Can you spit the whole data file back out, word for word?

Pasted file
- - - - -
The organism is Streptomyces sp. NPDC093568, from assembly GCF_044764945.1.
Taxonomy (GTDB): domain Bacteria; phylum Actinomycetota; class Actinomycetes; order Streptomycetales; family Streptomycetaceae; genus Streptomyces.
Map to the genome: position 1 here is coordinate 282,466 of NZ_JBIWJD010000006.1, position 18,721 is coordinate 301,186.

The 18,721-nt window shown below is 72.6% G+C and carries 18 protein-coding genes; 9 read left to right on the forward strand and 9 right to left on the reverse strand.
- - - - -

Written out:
The organism is Streptomyces sp. NPDC093568, from assembly GCF_044764945.1.
Taxonomy (GTDB): domain Bacteria; phylum Actinomycetota; class Actinomycetes; order Streptomycetales; family Streptomycetaceae; genus Streptomyces.
Map to the genome: position 1 here is coordinate 282,466 of NZ_JBIWJD010000006.1, position 18,721 is coordinate 301,186.

The 18,721-nt window shown below is 72.6% G+C and carries 18 protein-coding genes; 9 read left to right on the forward strand and 9 right to left on the reverse strand.